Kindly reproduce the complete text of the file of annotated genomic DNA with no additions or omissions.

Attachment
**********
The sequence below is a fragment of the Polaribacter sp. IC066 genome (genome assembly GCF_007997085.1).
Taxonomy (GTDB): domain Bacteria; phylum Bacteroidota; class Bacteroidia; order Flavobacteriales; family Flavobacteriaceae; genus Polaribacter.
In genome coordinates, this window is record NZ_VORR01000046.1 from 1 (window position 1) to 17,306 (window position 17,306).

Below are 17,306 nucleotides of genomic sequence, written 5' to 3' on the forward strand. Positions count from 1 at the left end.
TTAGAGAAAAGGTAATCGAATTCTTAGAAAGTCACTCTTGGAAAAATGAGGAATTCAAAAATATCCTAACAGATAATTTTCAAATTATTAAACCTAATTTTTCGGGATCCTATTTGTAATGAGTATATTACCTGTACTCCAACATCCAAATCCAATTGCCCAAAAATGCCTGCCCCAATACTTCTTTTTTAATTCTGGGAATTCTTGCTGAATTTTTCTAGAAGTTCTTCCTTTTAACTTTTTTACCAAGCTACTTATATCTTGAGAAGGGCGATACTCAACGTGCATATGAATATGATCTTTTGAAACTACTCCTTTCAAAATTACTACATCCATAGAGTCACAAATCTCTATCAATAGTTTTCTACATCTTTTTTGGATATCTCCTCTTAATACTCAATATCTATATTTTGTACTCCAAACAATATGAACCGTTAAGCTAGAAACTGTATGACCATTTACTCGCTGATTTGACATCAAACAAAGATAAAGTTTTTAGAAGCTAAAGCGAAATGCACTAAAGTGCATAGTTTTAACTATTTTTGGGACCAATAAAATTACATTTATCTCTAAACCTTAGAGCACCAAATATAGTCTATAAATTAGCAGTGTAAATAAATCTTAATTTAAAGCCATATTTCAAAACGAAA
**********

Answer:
The sequence below is a fragment of the Polaribacter sp. IC066 genome (genome assembly GCF_007997085.1).
Taxonomy (GTDB): domain Bacteria; phylum Bacteroidota; class Bacteroidia; order Flavobacteriales; family Flavobacteriaceae; genus Polaribacter.
In genome coordinates, this window is record NZ_VORR01000046.1 from 1 (window position 1) to 17,306 (window position 17,306).

Below are 17,306 nucleotides of genomic sequence, written 5' to 3' on the forward strand. Positions count from 1 at the left end.
TTAGAGAAAAGGTAATCGAATTCTTAGAAAGTCACTCTTGGAAAAATGAGGAATTCAAAAATATCCTAACAGATAATTTTCAAATTATTAAACCTAATTTTTCGGGATCCTATTTGTAATGAGTATATTACCTGTACTCCAACATCCAAATCCAATTGCCCAAAAATGCCTGCCCCAATACTTCTTTTTTAATTCTGGGAATTCTTGCTGAATTTTTCTAGAAGTTCTTCCTTTTAACTTTTTTACCAAGCTACTTATATCTTGAGAAGGGCGATACTCAACGTGCATATGAATATGATCTTTTGAAACTACTCCTTTCAAAATTACTACATCCATAGAGTCACAAATCTCTATCAATAGTTTTCTACATCTTTTTTGGATATCTCCTCTTAATACTCAATATCTATATTTTGTACTCCAAACAATATGAACCGTTAAGCTAGAAACTGTATGACCATTTACTCGCTGATTTGACATCAAACAAAGATAAAGTTTTTAGAAGCTAAAGCGAAATGCACTAAAGTGCATAGTTTTAACTATTTTTGGGACCAATAAAATTACATTTATCTCTAAACCTTAGAGCACCAAATATAGTCTATAAATTAGCAGTGTAAATAAATCTTAATTTAAAGCCATATTTCAAAACGAAA